A friend sent me a link to an NPR story about the steady rise of "Nones" in the American populace, i.e., citizens who are either atheist, agnostic, or "spiritual but not religious." I've always been a none of the latter type, I guess, ever since I decided not to throw the baby out with the bathwater of my Christian upbringing many decades ago. These categories are trying to get at something, but it's still out of reach. Nevertheless, here's how I fit with each.
1. I'm not an atheist, because why should I be? I believe it's entirely possible that there is an amalgam of consciousness that is so awesome as to be nearly "god-like" in its relation to us. But it doesn't make sense to think about it as the Boss of Us. And there isn't a man up there with a white beard, unless that's how you want to imagine it.
2. I guess I'm agnostic, though I spend no time at all wondering if God is or isn't. Again, I do suspect there might be something more than we know to life. I would say that this hunch provides an undertone to my life, resonating and radiating up, helping me to not take a tiny or overly-selfish perspective. But I'm not going to do something and then said God wanted me to do it.
3. Spiritual not religious. I've studied all the world religions, and don't think they are simply a matter of superstition. Something happened, something broke through, time and again, to open our eyes and to propose new ways of living. I told my friend that I spend a lot of time with Buddhists, and that in terms of Christianity, I like the Beatitudes. I believe in our interconnection, and our inherent Buddha nature. And I suspect that the "last will be first, and the first will be last." And it's good to act with the humility inherent to that notion. I don't mean that one shouldn't be forceful or ambitious. Just don't think you're better than other people because of your success.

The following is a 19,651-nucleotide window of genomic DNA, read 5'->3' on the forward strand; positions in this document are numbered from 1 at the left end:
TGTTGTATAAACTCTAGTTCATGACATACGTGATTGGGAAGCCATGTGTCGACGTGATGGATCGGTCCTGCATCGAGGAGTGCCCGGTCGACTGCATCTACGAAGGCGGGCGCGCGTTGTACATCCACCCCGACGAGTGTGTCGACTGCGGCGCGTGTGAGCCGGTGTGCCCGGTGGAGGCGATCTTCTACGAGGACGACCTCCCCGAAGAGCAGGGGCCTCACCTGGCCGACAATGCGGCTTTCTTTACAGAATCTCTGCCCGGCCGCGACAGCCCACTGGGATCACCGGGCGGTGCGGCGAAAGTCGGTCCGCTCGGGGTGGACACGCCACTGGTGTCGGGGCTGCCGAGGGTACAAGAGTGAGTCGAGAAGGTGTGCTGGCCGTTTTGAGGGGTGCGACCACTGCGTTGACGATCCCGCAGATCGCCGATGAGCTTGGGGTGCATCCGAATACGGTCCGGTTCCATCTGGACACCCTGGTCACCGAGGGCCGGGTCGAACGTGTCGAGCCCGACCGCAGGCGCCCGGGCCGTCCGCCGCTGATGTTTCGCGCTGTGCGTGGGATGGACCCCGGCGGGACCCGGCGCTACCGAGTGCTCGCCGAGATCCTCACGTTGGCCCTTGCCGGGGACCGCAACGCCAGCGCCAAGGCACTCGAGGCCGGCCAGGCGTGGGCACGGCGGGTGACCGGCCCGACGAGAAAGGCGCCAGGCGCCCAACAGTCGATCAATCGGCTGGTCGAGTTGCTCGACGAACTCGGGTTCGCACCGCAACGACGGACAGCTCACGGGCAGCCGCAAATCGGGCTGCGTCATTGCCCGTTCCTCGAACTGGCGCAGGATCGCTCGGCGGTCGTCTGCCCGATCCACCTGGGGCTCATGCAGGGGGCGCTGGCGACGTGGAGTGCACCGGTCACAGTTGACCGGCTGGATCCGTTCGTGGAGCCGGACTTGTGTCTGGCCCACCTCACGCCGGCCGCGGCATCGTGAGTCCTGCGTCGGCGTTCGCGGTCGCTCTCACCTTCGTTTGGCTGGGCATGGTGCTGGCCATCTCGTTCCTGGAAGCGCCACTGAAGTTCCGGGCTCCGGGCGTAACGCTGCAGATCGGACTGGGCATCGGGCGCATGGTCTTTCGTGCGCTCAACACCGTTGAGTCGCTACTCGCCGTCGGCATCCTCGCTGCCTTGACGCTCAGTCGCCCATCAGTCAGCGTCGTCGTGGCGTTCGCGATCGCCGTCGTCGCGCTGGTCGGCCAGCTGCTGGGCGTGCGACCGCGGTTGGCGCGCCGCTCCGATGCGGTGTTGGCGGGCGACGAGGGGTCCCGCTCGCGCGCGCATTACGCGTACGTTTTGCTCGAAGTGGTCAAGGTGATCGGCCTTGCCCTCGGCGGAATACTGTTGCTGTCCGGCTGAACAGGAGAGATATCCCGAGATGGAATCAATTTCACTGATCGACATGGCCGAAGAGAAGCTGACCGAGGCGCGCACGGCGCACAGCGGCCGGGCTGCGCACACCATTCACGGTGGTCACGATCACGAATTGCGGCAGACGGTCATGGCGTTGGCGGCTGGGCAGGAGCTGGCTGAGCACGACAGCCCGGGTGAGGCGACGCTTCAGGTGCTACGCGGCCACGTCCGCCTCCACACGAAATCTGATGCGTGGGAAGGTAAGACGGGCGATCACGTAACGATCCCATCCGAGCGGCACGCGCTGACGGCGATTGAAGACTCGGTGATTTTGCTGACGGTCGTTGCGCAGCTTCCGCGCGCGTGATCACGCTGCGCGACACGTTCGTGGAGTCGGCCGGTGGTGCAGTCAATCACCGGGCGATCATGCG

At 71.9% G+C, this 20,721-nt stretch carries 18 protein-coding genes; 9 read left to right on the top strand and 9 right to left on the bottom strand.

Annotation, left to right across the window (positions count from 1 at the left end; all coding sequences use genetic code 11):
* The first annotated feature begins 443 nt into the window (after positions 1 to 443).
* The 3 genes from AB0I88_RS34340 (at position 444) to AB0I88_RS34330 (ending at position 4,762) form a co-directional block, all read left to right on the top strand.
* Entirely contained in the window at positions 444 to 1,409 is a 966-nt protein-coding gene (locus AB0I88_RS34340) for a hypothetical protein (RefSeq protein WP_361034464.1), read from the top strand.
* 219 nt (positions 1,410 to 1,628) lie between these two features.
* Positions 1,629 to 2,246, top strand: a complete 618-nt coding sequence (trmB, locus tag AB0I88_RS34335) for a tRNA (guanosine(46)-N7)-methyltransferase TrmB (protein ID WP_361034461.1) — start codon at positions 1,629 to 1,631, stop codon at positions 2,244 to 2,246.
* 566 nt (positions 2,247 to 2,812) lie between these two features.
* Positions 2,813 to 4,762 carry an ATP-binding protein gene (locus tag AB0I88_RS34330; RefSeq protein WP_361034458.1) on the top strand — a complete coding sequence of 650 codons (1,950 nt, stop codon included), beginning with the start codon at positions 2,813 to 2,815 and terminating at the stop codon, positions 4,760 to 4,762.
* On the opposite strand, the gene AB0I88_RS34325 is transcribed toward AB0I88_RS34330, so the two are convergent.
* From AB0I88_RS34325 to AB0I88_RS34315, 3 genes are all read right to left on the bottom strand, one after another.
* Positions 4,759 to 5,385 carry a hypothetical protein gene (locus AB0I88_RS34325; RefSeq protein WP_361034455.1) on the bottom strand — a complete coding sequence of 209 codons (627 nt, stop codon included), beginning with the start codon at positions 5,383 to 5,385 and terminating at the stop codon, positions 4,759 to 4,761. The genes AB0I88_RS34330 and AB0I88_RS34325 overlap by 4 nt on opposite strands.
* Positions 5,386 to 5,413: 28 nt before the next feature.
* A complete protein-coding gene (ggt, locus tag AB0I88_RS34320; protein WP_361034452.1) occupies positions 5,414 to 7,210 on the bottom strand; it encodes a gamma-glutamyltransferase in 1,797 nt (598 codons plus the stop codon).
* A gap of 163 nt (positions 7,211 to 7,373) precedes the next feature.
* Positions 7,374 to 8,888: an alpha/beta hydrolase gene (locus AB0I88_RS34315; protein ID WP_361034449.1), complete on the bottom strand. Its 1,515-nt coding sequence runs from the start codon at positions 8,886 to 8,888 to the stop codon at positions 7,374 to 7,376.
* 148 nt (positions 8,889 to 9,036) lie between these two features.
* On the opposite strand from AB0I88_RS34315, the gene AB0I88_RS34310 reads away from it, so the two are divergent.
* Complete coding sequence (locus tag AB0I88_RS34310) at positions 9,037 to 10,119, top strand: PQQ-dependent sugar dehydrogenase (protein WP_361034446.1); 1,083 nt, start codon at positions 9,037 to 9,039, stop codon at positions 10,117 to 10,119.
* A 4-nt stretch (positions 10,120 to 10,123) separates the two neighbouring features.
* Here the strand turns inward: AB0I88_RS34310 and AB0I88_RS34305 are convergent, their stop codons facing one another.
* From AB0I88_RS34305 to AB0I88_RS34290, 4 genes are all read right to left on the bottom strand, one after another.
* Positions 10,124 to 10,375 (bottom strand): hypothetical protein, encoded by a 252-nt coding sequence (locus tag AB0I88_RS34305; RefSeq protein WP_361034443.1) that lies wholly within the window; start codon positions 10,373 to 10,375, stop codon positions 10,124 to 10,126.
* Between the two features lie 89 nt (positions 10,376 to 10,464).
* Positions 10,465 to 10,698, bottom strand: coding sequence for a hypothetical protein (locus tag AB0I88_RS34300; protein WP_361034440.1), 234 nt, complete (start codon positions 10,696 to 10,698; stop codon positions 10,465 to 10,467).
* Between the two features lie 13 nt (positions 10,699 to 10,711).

4. Later yesterday I thought, No, this isn't right, is it. Just another instance of Eliot's "raid on the inarticulate." But I guess I'm more comfortable with such things being less-than-perfectly articulated than over-dictated by religious texts or authority figures.
5. It doesn't usually help to think about such things in terms of God. It's more helpful to wonder about such things as dreams, hallucinations, the mystery of art, the placebo effect, and even channeling, which produces material that ranges from the absurd to the profound. Why, Jung himself produced channeled writings, in which he acted as the medium for another consciousness, perhaps his own, but nevertheless not the consciousness of everyday business.
6. God is a reflection of yourself. Which is not to say there is no God.